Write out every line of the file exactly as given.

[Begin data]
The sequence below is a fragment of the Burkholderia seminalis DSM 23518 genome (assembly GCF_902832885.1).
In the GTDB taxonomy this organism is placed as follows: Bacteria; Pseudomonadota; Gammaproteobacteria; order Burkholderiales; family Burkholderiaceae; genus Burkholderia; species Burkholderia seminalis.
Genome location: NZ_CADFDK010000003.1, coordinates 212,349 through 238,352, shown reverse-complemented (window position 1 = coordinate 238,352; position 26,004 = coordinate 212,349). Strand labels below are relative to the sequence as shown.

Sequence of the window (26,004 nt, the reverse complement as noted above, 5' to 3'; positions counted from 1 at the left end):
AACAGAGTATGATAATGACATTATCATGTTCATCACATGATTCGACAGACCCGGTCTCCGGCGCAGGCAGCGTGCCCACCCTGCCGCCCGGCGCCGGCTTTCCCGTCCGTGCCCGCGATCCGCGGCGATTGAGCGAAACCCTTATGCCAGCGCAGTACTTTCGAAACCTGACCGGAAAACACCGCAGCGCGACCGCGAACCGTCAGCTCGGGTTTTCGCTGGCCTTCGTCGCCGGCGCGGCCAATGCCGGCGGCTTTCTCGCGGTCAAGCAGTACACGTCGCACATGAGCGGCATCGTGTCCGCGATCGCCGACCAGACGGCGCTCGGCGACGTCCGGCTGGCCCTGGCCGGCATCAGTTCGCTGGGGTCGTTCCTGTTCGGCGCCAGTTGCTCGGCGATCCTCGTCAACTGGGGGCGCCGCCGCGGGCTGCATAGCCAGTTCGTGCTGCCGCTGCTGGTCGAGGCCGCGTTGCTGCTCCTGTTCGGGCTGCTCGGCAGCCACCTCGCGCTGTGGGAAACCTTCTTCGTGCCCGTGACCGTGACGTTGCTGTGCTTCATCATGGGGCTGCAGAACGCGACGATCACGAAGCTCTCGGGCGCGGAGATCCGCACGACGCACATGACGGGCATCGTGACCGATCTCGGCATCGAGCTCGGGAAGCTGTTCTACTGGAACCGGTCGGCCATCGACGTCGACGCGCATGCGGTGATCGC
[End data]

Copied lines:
The sequence below is a fragment of the Burkholderia seminalis DSM 23518 genome (assembly GCF_902832885.1).
In the GTDB taxonomy this organism is placed as follows: Bacteria; Pseudomonadota; Gammaproteobacteria; order Burkholderiales; family Burkholderiaceae; genus Burkholderia; species Burkholderia seminalis.
Genome location: NZ_CADFDK010000003.1, coordinates 212,349 through 238,352, shown reverse-complemented (window position 1 = coordinate 238,352; position 26,004 = coordinate 212,349). Strand labels below are relative to the sequence as shown.

Sequence of the window (26,004 nt, the reverse complement as noted above, 5' to 3'; positions counted from 1 at the left end):
AACAGAGTATGATAATGACATTATCATGTTCATCACATGATTCGACAGACCCGGTCTCCGGCGCAGGCAGCGTGCCCACCCTGCCGCCCGGCGCCGGCTTTCCCGTCCGTGCCCGCGATCCGCGGCGATTGAGCGAAACCCTTATGCCAGCGCAGTACTTTCGAAACCTGACCGGAAAACACCGCAGCGCGACCGCGAACCGTCAGCTCGGGTTTTCGCTGGCCTTCGTCGCCGGCGCGGCCAATGCCGGCGGCTTTCTCGCGGTCAAGCAGTACACGTCGCACATGAGCGGCATCGTGTCCGCGATCGCCGACCAGACGGCGCTCGGCGACGTCCGGCTGGCCCTGGCCGGCATCAGTTCGCTGGGGTCGTTCCTGTTCGGCGCCAGTTGCTCGGCGATCCTCGTCAACTGGGGGCGCCGCCGCGGGCTGCATAGCCAGTTCGTGCTGCCGCTGCTGGTCGAGGCCGCGTTGCTGCTCCTGTTCGGGCTGCTCGGCAGCCACCTCGCGCTGTGGGAAACCTTCTTCGTGCCCGTGACCGTGACGTTGCTGTGCTTCATCATGGGGCTGCAGAACGCGACGATCACGAAGCTCTCGGGCGCGGAGATCCGCACGACGCACATGACGGGCATCGTGACCGATCTCGGCATCGAGCTCGGGAAGCTGTTCTACTGGAACCGGTCGGCCATCGACGTCGACGCGCATGCGGTGATCGC